Visual and genetic surveys for odontocete cetaceans in American Samoa 2003-06
Marie Chapla Hill, Joint Institute for Marine and Atmospheric Research, Research Corporation for the University of Hawaii
David Johnston, Duke University Marine Laboratory
David Mattila, Hawaiian Islands Humpback Whale National Marine Sanctuary
Jooke Robbins, Provincetown Center for Coastal Studies
Chapla, M. 2008. Visual and genetic surveys for odontocete cetaceans in American Samoa 2003-06. Data downloaded from OBIS-SEAMAP (http://seamap.env.duke.edu/dataset/466) on yyyy-mm-dd.
Halpin, P.N., A.J. Read, E. Fujioka, B.D. Best, B. Donnelly, L.J. Hazen, C. Kot, K. Urian, E. LaBrecque, A. Dimatteo, J. Cleary, C. Good, L.B. Crowder, and K.D. Hyrenbach. 2009. OBIS-SEAMAP: The world data center for marine mammal, sea bird, and sea turtle distributions. Oceanography. 22(2):104-115.
Very little is known about the species composition, distribution, abundance, and stock structure of odontocete cetaceans inhabiting the United States Exclusive Economic Zone's (EEZ) waters of American Samoa. While some information on species presence in this region has been gleaned from anecdotal sightings and whaling and stranding records, the diversity of odontocete cetaceans in the waters of American Samoa has never been formally investigated.
We conducted a series of small boat photo-identification and biopsy surveys for cetaceans in the nearshore waters of Tutuila during 2003-2006. As well, ship-based visual surveys were conducted in the waters surrounding the Manu'a Islands, Rose Atoll, and Swains Island in the summer of 2006. A total of 52 groups of odontocete cetaceans were encountered during small boat surveys, including spinner dolphins (Stenella longirostris), rough-toothed dolphins (Steno bredanensis), sperm whales (Physeter macrocephalus), false killer whales (Pseudorca crassidens), bottlenose dolphins (Tursiops sp.), dwarf sperm whales (Kogia sima), and unidentified odontocetes. A total of six groups of cetaceans were encountered during ship-based surveys, including false killer whales, pilot whales (Globicephala macrorhynchus), sperm whales, and unidentified odontocetes. Photographs, taken during both small boat and ship-based surveys, were analyzed for quality, and individuals with distinctive markings were selected for entry into the photo-identification catalogue. The resulting catalog includes 46 spinner dolphins, 41 rough-toothed dolphins, 2 bottlenose dolphins, 5 false killer whales, 4 pilot whales, 1 dwarf sperm whale, and 4 sperm whales. Thirteen (13) spinner dolphins and 14 rough-toothed dolphins were sighted in multiple years. For spinner dolphins, genetic data were used to estimate genetic diversity and effective population size and to compare these values with those of spinner dolphins in the Hawaiian Islands. Diversity and populations size estimates were higher in American Samoa than in Hawai'i, suggesting a larger population size at American Samoa.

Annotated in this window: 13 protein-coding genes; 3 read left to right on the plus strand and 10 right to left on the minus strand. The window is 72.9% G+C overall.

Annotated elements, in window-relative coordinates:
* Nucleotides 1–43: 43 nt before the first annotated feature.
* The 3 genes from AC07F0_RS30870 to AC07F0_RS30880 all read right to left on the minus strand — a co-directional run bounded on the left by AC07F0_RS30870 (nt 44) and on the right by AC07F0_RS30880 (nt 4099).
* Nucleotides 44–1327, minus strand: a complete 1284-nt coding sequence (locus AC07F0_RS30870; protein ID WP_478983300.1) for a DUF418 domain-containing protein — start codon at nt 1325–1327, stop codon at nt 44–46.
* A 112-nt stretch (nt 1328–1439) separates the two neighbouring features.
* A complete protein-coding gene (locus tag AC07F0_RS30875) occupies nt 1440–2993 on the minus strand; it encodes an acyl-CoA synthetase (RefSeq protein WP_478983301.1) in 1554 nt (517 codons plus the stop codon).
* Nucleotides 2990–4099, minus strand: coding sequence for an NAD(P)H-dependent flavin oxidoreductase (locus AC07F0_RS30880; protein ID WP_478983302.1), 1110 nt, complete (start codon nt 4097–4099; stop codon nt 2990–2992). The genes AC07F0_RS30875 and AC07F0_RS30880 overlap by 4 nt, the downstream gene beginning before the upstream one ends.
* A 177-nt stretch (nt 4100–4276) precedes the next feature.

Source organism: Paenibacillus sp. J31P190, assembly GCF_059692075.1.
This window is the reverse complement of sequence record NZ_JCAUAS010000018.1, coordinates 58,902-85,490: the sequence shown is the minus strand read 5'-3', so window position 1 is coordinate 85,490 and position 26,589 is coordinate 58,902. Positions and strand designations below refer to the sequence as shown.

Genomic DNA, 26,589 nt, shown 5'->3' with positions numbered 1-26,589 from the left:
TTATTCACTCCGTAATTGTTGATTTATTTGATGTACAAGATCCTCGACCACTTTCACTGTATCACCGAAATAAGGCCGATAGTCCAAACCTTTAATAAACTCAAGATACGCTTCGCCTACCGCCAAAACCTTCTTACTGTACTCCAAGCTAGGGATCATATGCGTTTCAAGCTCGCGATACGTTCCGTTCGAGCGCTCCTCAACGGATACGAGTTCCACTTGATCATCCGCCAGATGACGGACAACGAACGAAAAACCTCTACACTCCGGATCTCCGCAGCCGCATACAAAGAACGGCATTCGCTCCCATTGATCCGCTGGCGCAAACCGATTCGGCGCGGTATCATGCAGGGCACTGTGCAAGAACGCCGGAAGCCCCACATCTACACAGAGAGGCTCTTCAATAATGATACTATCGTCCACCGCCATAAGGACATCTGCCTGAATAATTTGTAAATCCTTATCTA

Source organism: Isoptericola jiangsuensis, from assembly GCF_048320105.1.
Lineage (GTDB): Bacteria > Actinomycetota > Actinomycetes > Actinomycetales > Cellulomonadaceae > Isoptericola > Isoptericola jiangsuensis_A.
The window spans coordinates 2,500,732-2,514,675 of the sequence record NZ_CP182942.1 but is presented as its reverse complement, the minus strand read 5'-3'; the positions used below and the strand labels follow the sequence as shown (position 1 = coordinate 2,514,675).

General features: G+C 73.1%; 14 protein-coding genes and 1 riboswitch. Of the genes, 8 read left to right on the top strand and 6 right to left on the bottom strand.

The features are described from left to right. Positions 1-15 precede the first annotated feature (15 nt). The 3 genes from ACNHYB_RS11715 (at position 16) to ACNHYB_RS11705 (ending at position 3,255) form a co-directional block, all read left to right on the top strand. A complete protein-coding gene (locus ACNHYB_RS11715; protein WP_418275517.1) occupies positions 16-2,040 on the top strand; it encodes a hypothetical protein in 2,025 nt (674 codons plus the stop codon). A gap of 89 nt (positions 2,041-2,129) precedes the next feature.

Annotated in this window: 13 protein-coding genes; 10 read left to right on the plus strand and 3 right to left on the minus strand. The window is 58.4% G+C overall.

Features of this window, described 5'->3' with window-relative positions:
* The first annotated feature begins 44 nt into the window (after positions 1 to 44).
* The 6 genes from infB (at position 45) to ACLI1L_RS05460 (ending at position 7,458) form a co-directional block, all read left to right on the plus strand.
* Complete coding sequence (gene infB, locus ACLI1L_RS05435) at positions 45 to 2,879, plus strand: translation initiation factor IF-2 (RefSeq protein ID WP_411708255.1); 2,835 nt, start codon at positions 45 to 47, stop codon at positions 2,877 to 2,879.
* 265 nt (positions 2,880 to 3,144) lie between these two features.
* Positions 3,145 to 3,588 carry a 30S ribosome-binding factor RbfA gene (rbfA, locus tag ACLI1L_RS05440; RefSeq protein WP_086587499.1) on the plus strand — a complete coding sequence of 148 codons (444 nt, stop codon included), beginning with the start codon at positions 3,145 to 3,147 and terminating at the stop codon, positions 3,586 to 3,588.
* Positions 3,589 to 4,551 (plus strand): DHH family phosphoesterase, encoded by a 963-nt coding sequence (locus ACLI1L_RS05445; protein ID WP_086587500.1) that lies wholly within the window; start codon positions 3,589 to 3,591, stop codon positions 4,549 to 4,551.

Johnston, D.W., J. Robbins, M.E. Chapla, D.K. Mattila, and K.R. Andrews. 2008. Diversity, habitat associations and stock structure of odontocete cetaceans in the waters of American Samoa, 2003-2006. Journal of Cetacean Research and Management. 10:59-66.
Attributes described below represent those in the original dataset provided by the provider.
Attributes in dataset provided
|Rays and sharks||0|
|Latitude||-14.38 - -11.09|
|Longitude||-171.21 - -169.47|
|Coord. prec.||5 decimal digits|
|Data type||Animal sighting|
|Sharing policy||CC-BY-NC (Minimum)|
|Also availalbe from||iOBIS|
|See metadata in static HTML|
|See metadata in FGDC XML|
|See download history / statistics|